Programmatically finding the last backup date
19 October 2021 02:43 PM
Looking at the MarkLogic Admin UI, you may have noticed that the status page for a given database displays the last backup date and time for a given database. We have been asked in the past how this gets computed so the same check can be performed using your own code. This Knowledgebase article shows examples that utilise XQuery to get this information and explores the possibility of retrieving this using the MarkLogic ReST API
XQuery: How does the code work?
The simple answer is in the forest status for each of the forests in the database (note these values only appear if you have created a backup already). For the sake of these examples, let's say I have a database (called "test") which contains 12 forests (test-1 to test-12). I can get the backup status using a call to our ReST API:
In the results returned, you should see something like:
In generating that status page in the MarkLogic Admin UI code, we create an aggregate - a database doesn't contain documents in MarkLogic, it contains forests and those forests contain documents.
Continuing the example above (with a database called "test" containing 12 forests) if I run the following:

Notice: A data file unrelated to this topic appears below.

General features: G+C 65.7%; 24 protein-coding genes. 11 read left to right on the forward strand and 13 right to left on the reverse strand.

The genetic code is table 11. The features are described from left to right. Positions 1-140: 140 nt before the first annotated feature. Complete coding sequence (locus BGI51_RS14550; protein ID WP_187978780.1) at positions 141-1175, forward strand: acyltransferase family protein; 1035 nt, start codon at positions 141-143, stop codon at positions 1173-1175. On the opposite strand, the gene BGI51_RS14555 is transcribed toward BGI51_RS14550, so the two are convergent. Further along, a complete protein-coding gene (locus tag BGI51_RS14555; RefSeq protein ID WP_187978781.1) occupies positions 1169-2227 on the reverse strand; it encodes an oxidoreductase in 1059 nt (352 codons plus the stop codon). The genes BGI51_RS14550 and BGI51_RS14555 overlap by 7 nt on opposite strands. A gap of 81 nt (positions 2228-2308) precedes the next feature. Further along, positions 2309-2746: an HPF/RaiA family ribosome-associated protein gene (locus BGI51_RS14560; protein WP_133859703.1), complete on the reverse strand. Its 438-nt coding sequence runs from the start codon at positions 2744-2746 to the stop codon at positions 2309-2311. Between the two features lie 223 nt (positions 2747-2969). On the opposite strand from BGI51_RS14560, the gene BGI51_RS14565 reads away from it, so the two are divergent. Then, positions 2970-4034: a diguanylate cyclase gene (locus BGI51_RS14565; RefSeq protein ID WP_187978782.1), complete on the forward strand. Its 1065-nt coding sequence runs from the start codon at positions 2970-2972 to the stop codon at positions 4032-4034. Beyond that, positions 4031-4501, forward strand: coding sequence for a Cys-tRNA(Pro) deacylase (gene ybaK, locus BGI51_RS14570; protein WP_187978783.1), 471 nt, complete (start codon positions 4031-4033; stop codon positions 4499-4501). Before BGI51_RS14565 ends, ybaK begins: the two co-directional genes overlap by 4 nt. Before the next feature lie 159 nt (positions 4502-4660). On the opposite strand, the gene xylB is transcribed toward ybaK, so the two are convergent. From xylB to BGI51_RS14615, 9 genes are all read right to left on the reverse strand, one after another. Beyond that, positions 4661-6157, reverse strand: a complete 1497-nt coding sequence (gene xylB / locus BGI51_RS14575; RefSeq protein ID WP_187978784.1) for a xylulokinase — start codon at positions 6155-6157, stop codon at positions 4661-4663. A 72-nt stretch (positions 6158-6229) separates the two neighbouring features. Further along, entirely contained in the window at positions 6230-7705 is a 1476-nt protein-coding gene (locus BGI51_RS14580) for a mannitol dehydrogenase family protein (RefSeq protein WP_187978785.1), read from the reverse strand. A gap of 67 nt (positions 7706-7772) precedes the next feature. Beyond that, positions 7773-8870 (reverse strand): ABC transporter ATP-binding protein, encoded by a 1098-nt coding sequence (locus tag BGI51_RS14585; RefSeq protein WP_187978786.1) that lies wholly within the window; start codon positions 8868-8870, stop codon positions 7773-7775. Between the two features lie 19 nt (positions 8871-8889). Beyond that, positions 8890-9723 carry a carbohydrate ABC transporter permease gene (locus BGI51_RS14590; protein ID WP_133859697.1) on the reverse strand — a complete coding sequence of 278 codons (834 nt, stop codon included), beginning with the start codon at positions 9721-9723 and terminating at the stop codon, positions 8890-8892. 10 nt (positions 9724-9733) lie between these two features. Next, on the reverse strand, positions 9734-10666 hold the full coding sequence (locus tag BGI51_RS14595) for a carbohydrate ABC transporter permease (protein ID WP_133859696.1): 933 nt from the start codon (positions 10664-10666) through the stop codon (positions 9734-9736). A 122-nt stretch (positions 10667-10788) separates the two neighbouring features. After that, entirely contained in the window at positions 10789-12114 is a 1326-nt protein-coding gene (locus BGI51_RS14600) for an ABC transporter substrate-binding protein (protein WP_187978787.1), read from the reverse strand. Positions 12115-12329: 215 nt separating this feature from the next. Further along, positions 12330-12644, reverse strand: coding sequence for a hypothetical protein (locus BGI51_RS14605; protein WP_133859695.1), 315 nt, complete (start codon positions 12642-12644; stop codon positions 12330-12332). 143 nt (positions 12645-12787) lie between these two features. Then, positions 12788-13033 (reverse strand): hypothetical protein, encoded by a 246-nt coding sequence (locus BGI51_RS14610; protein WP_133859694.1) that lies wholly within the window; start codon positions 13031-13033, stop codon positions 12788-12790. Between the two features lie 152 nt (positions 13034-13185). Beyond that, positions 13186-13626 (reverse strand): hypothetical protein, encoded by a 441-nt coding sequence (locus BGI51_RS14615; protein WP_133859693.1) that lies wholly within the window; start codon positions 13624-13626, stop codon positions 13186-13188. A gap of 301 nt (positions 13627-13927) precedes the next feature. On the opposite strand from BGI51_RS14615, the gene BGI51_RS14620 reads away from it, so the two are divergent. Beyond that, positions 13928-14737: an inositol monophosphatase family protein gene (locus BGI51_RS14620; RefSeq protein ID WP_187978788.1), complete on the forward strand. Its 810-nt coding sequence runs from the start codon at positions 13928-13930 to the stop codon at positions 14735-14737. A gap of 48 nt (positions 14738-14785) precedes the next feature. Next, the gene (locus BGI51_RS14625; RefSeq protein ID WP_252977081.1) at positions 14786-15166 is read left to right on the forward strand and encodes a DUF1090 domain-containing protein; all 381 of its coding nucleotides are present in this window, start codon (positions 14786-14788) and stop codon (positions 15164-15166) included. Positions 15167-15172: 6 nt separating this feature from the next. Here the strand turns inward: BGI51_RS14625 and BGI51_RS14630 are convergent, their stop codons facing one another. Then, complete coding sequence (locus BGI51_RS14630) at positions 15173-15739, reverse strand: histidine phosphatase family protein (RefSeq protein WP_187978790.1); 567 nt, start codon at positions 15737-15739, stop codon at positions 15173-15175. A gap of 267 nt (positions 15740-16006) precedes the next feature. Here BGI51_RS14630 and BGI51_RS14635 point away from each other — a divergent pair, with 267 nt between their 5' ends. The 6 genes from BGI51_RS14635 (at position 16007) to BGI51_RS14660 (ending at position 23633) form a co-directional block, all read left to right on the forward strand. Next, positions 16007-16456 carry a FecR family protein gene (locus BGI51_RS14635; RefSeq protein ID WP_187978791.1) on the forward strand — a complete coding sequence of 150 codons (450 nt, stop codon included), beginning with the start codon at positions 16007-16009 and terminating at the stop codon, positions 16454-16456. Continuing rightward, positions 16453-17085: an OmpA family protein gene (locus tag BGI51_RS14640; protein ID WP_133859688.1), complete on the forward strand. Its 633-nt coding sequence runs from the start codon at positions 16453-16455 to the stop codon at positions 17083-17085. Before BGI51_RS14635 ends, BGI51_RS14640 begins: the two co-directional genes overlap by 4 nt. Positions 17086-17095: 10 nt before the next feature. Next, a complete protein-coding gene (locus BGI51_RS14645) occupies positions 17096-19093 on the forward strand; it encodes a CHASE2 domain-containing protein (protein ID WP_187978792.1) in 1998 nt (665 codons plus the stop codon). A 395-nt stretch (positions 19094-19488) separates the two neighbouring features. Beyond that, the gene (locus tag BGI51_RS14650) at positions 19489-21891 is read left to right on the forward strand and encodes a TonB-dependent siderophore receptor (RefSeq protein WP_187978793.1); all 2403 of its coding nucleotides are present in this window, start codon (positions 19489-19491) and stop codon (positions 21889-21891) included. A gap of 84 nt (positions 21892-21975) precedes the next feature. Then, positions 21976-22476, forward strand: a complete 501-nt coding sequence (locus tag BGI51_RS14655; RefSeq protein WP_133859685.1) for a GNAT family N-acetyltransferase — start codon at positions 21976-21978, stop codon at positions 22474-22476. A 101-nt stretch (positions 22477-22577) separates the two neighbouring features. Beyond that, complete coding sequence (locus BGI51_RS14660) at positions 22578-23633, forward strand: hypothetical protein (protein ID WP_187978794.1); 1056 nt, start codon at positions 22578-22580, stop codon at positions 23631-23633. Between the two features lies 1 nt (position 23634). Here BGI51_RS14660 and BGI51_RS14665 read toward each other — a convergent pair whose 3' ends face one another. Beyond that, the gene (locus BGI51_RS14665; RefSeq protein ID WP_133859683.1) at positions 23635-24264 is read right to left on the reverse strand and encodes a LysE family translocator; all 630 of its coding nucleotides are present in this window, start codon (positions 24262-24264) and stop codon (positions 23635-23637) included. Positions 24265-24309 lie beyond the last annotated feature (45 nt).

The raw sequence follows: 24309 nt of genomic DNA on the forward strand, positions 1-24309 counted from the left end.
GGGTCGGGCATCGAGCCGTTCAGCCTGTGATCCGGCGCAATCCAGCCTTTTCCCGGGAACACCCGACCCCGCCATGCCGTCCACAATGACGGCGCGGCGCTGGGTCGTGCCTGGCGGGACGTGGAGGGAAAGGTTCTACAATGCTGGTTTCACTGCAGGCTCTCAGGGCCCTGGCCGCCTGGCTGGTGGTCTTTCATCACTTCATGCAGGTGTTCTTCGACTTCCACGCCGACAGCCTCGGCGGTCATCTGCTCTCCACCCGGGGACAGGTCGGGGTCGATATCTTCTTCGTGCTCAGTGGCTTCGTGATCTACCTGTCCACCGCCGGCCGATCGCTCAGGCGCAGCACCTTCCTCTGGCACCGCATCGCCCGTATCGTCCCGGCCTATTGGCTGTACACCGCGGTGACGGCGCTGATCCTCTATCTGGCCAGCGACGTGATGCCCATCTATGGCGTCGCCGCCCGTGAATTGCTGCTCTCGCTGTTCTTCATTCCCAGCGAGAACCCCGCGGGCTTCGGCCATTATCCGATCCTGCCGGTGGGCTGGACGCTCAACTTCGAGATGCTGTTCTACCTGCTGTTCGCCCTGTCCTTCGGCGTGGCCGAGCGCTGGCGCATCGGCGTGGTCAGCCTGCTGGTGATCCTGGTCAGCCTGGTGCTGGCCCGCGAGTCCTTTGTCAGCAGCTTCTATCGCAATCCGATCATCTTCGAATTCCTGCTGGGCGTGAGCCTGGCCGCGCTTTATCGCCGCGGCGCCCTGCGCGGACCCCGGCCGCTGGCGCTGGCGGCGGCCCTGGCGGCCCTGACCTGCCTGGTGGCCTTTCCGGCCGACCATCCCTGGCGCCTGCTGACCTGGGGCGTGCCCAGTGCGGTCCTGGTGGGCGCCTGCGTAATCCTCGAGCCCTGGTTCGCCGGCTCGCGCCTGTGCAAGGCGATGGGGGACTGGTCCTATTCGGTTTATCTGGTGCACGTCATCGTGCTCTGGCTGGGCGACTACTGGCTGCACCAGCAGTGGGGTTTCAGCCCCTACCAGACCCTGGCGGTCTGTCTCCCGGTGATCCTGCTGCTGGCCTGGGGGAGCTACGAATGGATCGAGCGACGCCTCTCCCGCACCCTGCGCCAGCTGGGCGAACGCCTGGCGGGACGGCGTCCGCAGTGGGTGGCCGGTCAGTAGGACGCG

This will return the forest status(es) for all forests in the database "test" and return the forest names using XPath, so in my case, I would see:
The MarkLogic Admin UI interrogate each forest in turn for that database and finds the metrics for the last backup. To put that into context, if we ran the following:
This gives us:
The code (or the status report) doesn't want values for all 12 forests, it just wants the time the last forest completed the backup (because that's the real time the backup completed), so our code is running a call to fn:max:
Which gives us the max value (as these are all xs:dateTimes, it's finding the most recent date), which in the case of this example is:
The same is true for the last incremental backup (note all that we're changing here is the XPath to get to the correct element):
So we can get the max value for this by getting the most recent time across all forests:
This would give us 2016-02-12T12:37:29.161Z
Using the ReST API
The ReST API does allow you to get this information but you'd need to jump through a few hoops to get to it:
The ReST API status for a given database would give you the names of all the forests attached to that database:
And from there you could GET the information for all of those forests:
Once you'd got all those values, you could calculate the max values for them - but at this point, I think it would make more sense to write a custom endpoint that returns this information, something like:
Where you could make a call to that module to get the aggregates (e.g.):
This would return the database status for any given parameter-name that is passed in.